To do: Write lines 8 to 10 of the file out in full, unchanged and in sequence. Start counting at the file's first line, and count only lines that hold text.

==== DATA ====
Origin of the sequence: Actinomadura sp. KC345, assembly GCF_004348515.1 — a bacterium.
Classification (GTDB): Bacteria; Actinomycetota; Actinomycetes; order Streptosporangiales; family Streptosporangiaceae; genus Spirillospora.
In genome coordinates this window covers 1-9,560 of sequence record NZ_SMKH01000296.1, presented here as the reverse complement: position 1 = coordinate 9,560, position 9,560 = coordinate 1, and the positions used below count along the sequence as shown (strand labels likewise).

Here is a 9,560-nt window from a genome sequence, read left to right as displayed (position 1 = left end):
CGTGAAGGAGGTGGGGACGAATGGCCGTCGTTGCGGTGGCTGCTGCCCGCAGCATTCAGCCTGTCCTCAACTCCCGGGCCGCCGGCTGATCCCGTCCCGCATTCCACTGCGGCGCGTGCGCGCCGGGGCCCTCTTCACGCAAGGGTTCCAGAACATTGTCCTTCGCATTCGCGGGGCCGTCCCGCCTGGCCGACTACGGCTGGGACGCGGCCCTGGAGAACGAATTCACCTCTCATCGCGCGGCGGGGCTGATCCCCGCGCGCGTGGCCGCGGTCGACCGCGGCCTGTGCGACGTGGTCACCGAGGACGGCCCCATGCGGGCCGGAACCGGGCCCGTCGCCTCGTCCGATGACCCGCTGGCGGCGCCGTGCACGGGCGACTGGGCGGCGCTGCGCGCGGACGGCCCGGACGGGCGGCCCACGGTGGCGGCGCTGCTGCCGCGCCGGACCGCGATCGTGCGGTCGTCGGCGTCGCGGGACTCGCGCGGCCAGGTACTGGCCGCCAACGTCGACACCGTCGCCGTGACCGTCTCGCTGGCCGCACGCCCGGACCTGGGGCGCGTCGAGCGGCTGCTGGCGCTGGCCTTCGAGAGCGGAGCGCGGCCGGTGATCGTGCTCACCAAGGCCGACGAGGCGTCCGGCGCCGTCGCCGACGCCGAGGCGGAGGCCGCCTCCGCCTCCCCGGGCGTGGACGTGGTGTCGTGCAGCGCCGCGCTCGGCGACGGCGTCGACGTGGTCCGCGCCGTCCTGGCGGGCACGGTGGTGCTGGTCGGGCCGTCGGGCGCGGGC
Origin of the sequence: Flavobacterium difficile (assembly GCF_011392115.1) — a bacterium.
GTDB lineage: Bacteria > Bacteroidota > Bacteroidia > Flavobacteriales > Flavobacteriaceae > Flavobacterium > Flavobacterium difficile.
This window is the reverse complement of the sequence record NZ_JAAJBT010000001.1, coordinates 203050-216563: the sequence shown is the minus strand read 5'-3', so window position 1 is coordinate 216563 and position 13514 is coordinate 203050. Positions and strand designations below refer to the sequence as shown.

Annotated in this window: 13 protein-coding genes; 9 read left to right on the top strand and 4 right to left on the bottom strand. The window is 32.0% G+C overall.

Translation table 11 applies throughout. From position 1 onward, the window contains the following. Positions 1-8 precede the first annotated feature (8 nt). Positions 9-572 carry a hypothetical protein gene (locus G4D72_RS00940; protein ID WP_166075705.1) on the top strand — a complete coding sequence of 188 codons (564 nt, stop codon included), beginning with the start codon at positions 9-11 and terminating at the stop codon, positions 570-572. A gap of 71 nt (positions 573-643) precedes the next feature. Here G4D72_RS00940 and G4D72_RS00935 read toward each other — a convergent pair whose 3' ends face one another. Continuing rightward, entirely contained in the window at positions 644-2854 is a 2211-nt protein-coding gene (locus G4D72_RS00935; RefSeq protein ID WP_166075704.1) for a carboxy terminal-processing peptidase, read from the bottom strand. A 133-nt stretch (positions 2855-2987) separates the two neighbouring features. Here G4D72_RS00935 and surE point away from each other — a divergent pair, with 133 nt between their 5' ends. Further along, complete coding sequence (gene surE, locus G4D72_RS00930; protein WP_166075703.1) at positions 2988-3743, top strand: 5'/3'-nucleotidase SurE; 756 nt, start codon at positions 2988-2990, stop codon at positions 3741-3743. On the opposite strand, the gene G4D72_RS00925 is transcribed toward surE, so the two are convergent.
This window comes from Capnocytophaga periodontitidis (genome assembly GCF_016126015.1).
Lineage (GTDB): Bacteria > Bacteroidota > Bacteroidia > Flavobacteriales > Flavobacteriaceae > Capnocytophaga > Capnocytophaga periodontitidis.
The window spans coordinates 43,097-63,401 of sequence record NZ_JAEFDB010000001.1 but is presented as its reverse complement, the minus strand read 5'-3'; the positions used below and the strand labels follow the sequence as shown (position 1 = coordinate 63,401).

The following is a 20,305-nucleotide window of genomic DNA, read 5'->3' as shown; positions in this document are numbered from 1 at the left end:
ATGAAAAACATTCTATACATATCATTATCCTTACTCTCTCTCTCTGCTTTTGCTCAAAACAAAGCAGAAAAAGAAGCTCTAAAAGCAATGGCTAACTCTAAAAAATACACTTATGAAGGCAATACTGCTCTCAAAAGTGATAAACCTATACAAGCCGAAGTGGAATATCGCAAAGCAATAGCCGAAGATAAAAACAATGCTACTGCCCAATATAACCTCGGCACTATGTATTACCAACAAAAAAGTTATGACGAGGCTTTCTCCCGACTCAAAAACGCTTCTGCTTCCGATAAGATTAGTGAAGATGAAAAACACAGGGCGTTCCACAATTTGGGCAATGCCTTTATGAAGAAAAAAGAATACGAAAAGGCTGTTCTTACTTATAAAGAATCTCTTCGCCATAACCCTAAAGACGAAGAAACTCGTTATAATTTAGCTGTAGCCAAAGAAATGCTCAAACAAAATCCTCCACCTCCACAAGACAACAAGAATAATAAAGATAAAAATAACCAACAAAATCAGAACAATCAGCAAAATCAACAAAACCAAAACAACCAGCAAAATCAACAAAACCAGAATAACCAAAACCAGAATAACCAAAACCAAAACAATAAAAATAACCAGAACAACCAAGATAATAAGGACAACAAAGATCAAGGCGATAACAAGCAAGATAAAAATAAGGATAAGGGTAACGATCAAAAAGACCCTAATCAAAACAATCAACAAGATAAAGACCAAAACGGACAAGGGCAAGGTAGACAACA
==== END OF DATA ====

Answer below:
This window is the reverse complement of the sequence record NZ_JAAJBT010000001.1, coordinates 203050-216563: the sequence shown is the minus strand read 5'-3', so window position 1 is coordinate 216563 and position 13514 is coordinate 203050. Positions and strand designations below refer to the sequence as shown.

Annotated in this window: 13 protein-coding genes; 9 read left to right on the top strand and 4 right to left on the bottom strand. The window is 32.0% G+C overall.

Translation table 11 applies throughout. From position 1 onward, the window contains the following. Positions 1-8 precede the first annotated feature (8 nt). Positions 9-572 carry a hypothetical protein gene (locus G4D72_RS00940; protein ID WP_166075705.1) on the top strand — a complete coding sequence of 188 codons (564 nt, stop codon included), beginning with the start codon at positions 9-11 and terminating at the stop codon, positions 570-572. A gap of 71 nt (positions 573-643) precedes the next feature. Here G4D72_RS00940 and G4D72_RS00935 read toward each other — a convergent pair whose 3' ends face one another. Continuing rightward, entirely contained in the window at positions 644-2854 is a 2211-nt protein-coding gene (locus G4D72_RS00935; RefSeq protein ID WP_166075704.1) for a carboxy terminal-processing peptidase, read from the bottom strand. A 133-nt stretch (positions 2855-2987) separates the two neighbouring features. Here G4D72_RS00935 and surE point away from each other — a divergent pair, with 133 nt between their 5' ends. Further along, complete coding sequence (gene surE, locus G4D72_RS00930; protein WP_166075703.1) at positions 2988-3743, top strand: 5'/3'-nucleotidase SurE; 756 nt, start codon at positions 2988-2990, stop codon at positions 3741-3743. On the opposite strand, the gene G4D72_RS00925 is transcribed toward surE, so the two are convergent.